Saint Peter’s Church, Claypole, Lincolnshire (Part 1 Interior)

Scroll down to content

Back in July 2016, we visited St Peter’s Church in the village of Claypole in Lincolnshire.  I think we were passing and I saw the church door open, so needless to say, I was soon inside.  Why I haven’t post this church before….. is maybe because I took way too many photos.  I even went back for seconds, the church warden was cutting the grass and asked if I had seen the graffiti…….no I hadn’t , so he then took me back round the church, and I took even more photos.  There are some churches that are just crammed full of treasures and this is one of them.  This is going to be a three part post, The Interior, The Exterior and Church Graffiti.  

A little history ……Although the church is now known as St Peter’s, early Church records refer to St Peter’s and St Paul’s and this is the likely original dedication.  There was a church in the village in Saxon times, probably built from wood.  In the Domesday Book, there is a references to a church and one priest.  This original church stood for 150 years and then was replaced by a small church, which over two centuries there were three building phases.  In the 13th century, the church comprised of the first tower stages and a small aisle, within the current pillars and as far as the steps to the chancel.  

There was a separate Lady Chapel, erected by Thomas de Sacto Laudo, the South Mediety Rector [1234-1316] close by the Church and this was incorporated into the new building. The three sedilia, south wall door and lancet windows, which are dated 1275 are all found in the modified building dated 50 years later.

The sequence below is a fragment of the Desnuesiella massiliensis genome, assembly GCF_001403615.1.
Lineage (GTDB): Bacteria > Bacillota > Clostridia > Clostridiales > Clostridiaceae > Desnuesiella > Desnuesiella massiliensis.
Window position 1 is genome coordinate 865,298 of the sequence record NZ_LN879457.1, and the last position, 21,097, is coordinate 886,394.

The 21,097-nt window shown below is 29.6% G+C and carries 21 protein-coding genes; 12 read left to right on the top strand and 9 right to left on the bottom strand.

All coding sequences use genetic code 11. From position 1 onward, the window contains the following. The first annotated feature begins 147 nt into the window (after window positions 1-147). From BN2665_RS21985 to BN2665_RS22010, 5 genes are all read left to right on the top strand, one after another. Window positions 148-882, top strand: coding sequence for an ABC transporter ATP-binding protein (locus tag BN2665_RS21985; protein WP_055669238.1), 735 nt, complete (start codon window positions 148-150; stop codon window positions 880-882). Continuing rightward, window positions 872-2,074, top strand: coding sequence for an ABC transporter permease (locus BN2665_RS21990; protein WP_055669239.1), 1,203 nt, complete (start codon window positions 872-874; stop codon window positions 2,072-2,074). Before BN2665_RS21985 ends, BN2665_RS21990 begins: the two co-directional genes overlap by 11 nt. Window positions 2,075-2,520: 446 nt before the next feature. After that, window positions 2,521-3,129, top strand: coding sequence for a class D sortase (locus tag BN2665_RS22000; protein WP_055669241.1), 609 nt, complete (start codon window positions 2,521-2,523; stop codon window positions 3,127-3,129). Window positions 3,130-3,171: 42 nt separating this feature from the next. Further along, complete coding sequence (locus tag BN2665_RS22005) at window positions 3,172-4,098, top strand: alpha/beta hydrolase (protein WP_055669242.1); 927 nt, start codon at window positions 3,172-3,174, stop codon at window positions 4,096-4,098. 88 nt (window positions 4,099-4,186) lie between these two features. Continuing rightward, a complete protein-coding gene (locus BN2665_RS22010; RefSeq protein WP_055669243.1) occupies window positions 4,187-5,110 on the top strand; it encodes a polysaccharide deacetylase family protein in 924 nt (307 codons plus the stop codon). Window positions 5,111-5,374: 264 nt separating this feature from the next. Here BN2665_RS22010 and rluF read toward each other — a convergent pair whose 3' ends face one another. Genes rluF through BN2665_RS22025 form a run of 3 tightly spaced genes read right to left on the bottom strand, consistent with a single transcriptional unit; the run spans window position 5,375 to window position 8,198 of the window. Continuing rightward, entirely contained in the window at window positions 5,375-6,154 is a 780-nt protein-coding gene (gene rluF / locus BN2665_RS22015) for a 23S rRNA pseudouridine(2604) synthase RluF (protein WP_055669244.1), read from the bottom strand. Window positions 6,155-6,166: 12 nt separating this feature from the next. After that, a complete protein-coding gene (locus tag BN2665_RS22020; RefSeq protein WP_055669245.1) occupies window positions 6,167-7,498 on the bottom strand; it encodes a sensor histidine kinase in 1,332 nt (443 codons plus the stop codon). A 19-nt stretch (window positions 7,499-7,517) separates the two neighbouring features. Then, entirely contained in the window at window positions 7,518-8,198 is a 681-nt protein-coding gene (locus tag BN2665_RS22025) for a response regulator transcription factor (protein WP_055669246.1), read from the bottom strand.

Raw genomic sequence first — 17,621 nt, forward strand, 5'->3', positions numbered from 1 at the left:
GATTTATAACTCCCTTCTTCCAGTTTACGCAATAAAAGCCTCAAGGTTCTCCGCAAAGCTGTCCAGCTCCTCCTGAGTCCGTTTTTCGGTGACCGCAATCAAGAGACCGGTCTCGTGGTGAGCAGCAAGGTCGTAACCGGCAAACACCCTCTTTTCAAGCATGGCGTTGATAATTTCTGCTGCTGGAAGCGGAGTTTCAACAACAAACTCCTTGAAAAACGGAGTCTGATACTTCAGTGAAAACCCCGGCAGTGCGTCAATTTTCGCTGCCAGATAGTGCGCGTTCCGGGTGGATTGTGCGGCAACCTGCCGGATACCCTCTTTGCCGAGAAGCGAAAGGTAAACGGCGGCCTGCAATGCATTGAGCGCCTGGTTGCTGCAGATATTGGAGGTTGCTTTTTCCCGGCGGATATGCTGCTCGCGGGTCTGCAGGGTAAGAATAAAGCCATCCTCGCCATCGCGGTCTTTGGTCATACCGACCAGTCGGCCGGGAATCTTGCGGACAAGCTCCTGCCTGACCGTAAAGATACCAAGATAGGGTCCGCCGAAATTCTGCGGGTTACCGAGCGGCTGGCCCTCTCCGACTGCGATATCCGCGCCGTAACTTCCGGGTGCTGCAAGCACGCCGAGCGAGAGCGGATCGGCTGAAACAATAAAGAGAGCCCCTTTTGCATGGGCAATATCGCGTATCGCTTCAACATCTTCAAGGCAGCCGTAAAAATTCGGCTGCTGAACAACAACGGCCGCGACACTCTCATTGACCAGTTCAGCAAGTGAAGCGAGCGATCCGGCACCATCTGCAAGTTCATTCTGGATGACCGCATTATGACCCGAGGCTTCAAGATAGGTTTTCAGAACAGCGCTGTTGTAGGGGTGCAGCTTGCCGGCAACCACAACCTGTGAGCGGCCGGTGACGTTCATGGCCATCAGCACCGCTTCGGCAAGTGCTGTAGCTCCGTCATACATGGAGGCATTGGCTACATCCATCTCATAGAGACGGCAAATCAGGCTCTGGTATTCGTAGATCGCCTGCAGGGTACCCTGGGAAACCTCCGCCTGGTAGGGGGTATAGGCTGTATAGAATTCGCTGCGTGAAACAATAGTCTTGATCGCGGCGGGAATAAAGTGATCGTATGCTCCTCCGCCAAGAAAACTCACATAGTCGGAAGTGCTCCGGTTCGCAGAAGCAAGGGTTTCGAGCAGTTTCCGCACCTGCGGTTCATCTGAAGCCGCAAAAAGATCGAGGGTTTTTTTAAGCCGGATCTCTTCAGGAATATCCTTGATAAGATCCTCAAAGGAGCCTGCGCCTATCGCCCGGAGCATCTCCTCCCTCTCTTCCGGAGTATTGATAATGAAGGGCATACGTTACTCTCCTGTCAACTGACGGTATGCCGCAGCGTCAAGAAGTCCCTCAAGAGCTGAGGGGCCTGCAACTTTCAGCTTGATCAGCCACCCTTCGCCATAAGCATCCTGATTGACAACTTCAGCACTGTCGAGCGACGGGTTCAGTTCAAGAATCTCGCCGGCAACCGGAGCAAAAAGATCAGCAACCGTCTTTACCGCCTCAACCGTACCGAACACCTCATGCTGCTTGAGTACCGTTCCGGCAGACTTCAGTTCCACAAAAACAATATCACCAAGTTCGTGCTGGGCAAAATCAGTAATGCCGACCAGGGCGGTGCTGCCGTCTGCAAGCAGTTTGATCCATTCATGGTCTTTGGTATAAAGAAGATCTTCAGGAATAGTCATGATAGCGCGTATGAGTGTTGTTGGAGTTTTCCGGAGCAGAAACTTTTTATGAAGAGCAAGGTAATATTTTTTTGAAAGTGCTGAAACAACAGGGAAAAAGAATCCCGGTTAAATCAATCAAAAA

In the early 14th century, the nave was built adding the aisles and transepts and another level of the tower, which now houses the clock.  A larger Chancel, together with a sacristy were built to replace the existing one. A spire was added to the tower, a south porch was added as well as the nave battlements. The church door is from this phase. The original roofline of the chancel is visible on the east end of the nave.  The wooden screen and baptismal font date from this phase.  There are five bells in the tower.  

There are literally dozens of carved figures both inside and outside of the building which vary from the appealing to the grotesque.  Inside the church are carved heads only and they depict men, woman, a King, Queen and Bishop.  I really need to return, as I didn’t get all the heads, a case of too much to take in and not enough time.  On the outside are many more, but they are for the next post.  

 

10 Replies to “Saint Peter’s Church, Claypole, Lincolnshire (Part 1 Interior)”

    1. Sue, it was lucky the church warden was there, otherwise the door would have been locked and I would have missed it. It’s a wonderful example of the growth of the church with the growth of the population, also the Victorians were not too heavy handed with it 🙂

      1. Ys, the Victorians have a lot to answer for in some places 😉
        We’ve been lucky with a few concidental appearances of key holders too.

  1. Another amazing find beautifully captured. You really should write a book about all these wonderful old churches. Looking forward to part 2.

Leave a Reply

Fill in your details below or click an icon to log in:

WordPress.com Logo

You are commenting using your WordPress.com account. Log Out /  Change )

Google photo

You are commenting using your Google account. Log Out /  Change )

Twitter picture

You are commenting using your Twitter account. Log Out /  Change )

Facebook photo

You are commenting using your Facebook account. Log Out /  Change )

Connecting to %s

This site uses Akismet to reduce spam. Learn how your comment data is processed.

%d bloggers like this: